They have a very stable signal! There are MANY different types, but they can be a bit troublesome to make waterproof. But with a shaft seal it’s not that hard. I will make one with a potentiometer it will be more stable. And I can get a longer travel on the trigger to make it easier to use.
Biggest advantage stable signal, cheap, easily customizable.

Pressure sensitive resistors: not yet tested but a friend of mine said they were quite reliable. Any one tested them yet?

Some of the designs so far:
this i V2 or somting not yet built but uses sliding potentiometer.
image
V5 built and tested works fin but not yet satisfied. Uses thumbwheel witch from RS components. Also DMS button and some LEDS that blink when low battery
image

will post more soon, I am tired of writing. :stuck_out_tongue:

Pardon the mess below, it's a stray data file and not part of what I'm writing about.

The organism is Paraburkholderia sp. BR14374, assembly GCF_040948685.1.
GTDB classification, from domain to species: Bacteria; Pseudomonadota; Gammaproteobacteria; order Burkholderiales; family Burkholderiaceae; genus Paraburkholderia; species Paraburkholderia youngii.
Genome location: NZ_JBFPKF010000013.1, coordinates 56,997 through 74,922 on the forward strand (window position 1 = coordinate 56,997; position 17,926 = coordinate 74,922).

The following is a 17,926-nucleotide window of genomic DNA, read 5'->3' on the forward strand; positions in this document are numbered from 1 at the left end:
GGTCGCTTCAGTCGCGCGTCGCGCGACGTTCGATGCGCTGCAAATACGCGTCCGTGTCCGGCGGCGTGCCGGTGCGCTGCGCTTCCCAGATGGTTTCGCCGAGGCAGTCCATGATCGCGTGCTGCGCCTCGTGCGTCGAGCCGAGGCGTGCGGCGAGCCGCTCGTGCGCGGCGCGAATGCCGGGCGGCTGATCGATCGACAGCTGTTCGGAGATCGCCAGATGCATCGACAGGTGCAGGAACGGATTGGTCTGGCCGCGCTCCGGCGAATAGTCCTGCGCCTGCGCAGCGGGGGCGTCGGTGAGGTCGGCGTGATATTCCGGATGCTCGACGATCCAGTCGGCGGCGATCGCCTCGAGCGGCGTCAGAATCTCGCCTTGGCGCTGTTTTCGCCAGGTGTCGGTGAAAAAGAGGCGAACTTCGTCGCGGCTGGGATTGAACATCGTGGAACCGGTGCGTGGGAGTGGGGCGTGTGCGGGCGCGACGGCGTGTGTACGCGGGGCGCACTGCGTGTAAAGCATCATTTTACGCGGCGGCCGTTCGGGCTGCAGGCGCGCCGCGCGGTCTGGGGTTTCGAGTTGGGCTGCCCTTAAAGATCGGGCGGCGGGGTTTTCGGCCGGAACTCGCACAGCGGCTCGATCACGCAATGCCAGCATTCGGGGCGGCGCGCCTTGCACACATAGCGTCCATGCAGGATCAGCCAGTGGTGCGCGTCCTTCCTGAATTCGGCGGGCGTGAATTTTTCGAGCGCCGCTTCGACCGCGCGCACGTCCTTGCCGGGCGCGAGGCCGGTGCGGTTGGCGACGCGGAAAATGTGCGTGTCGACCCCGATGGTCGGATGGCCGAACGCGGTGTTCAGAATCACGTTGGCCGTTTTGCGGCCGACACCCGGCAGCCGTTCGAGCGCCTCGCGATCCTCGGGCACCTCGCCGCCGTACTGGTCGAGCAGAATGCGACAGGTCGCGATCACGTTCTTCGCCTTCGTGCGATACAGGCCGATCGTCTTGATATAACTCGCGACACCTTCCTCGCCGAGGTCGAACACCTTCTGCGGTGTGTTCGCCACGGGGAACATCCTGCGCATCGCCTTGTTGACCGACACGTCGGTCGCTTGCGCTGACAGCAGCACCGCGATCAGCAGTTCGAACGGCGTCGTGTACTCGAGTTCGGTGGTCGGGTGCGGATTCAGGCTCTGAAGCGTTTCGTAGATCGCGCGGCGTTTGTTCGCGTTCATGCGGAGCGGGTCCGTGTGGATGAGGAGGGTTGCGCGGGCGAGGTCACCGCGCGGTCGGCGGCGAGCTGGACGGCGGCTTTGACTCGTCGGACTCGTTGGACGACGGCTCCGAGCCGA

9V UBEC is killing the receiver?
#2

That V5 looks sick!!!


#3

You could had:

  • Helps to stabilize the rider during takeoff,
  • decreases learning curve time,
  • indispensable (at least at the beginning) for riders using a low volume board such as kitefoil boards,
  • and much more :thinking:

#4

I’m thinking of using my modified g2tb remote that i have encased in MasterCho Mod and
Waterproofing Electronics to negate the ziplock bag


#5

Con: we live in 2017. Nothing should have wires anymore :wink:


#6

Yes forget that wire thing…will not be the future:blush:


#7

hi, i’m working on an e-foil too with one nuance: i need my remote to communicate through water.
i tried 2gHz: no luck, 75MHz : the technology is too old and too big to repackage. i finally landed on custom made 433 MHz.
Instead of using a potentiometer that requires waterproofing, i’m now using linear Hall effect sensors and some magnets… It works great!


Hall Effect Sensor
#8

Hello

I seem to be well. Can you tell use more about the linear hall effect and magnet! Where have you buy it?


#9

i got them from mouser electronics.